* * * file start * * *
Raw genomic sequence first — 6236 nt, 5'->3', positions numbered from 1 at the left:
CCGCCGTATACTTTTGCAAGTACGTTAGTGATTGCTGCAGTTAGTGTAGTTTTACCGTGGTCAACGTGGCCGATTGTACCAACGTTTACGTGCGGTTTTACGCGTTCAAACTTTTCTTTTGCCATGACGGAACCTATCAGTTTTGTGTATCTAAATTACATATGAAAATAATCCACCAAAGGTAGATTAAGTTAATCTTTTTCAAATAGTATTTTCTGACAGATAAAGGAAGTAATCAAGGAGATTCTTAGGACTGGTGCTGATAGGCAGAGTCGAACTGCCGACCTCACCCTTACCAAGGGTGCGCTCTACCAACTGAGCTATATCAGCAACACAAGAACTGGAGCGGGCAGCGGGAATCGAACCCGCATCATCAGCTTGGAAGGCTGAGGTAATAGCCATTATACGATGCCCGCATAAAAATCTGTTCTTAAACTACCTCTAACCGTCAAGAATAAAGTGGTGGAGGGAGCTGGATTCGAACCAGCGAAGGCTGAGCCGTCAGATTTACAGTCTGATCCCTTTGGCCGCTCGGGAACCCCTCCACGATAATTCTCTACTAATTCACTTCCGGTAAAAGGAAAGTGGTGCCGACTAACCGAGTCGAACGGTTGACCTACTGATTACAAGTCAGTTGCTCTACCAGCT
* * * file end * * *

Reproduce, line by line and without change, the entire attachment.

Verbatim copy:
Raw genomic sequence first — 6236 nt, 5'->3', positions numbered from 1 at the left:
CCGCCGTATACTTTTGCAAGTACGTTAGTGATTGCTGCAGTTAGTGTAGTTTTACCGTGGTCAACGTGGCCGATTGTACCAACGTTTACGTGCGGTTTTACGCGTTCAAACTTTTCTTTTGCCATGACGGAACCTATCAGTTTTGTGTATCTAAATTACATATGAAAATAATCCACCAAAGGTAGATTAAGTTAATCTTTTTCAAATAGTATTTTCTGACAGATAAAGGAAGTAATCAAGGAGATTCTTAGGACTGGTGCTGATAGGCAGAGTCGAACTGCCGACCTCACCCTTACCAAGGGTGCGCTCTACCAACTGAGCTATATCAGCAACACAAGAACTGGAGCGGGCAGCGGGAATCGAACCCGCATCATCAGCTTGGAAGGCTGAGGTAATAGCCATTATACGATGCCCGCATAAAAATCTGTTCTTAAACTACCTCTAACCGTCAAGAATAAAGTGGTGGAGGGAGCTGGATTCGAACCAGCGAAGGCTGAGCCGTCAGATTTACAGTCTGATCCCTTTGGCCGCTCGGGAACCCCTCCACGATAATTCTCTACTAATTCACTTCCGGTAAAAGGAAAGTGGTGCCGACTAACCGAGTCGAACGGTTGACCTACTGATTACAAGTCAGTTGCTCTACCAGCT